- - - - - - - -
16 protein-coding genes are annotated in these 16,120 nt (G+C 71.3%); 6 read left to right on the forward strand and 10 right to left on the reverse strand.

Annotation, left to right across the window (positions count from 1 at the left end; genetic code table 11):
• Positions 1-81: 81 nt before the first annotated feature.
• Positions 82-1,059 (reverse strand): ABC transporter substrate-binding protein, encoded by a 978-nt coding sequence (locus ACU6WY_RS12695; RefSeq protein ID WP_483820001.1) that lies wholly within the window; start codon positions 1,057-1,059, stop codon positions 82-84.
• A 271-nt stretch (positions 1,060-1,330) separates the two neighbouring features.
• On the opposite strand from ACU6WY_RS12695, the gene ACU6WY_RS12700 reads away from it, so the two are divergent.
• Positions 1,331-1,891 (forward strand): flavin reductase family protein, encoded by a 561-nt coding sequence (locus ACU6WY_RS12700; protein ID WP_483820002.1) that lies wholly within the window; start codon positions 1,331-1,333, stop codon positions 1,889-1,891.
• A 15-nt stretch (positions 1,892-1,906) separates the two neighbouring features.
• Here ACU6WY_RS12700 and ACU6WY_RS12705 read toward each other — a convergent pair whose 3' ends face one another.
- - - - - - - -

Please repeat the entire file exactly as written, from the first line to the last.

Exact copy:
16 protein-coding genes are annotated in these 16,120 nt (G+C 71.3%); 6 read left to right on the forward strand and 10 right to left on the reverse strand.

Annotation, left to right across the window (positions count from 1 at the left end; genetic code table 11):
• Positions 1-81: 81 nt before the first annotated feature.
• Positions 82-1,059 (reverse strand): ABC transporter substrate-binding protein, encoded by a 978-nt coding sequence (locus ACU6WY_RS12695; RefSeq protein ID WP_483820001.1) that lies wholly within the window; start codon positions 1,057-1,059, stop codon positions 82-84.
• A 271-nt stretch (positions 1,060-1,330) separates the two neighbouring features.
• On the opposite strand from ACU6WY_RS12695, the gene ACU6WY_RS12700 reads away from it, so the two are divergent.
• Positions 1,331-1,891 (forward strand): flavin reductase family protein, encoded by a 561-nt coding sequence (locus ACU6WY_RS12700; protein ID WP_483820002.1) that lies wholly within the window; start codon positions 1,331-1,333, stop codon positions 1,889-1,891.
• A 15-nt stretch (positions 1,892-1,906) separates the two neighbouring features.
• Here ACU6WY_RS12700 and ACU6WY_RS12705 read toward each other — a convergent pair whose 3' ends face one another.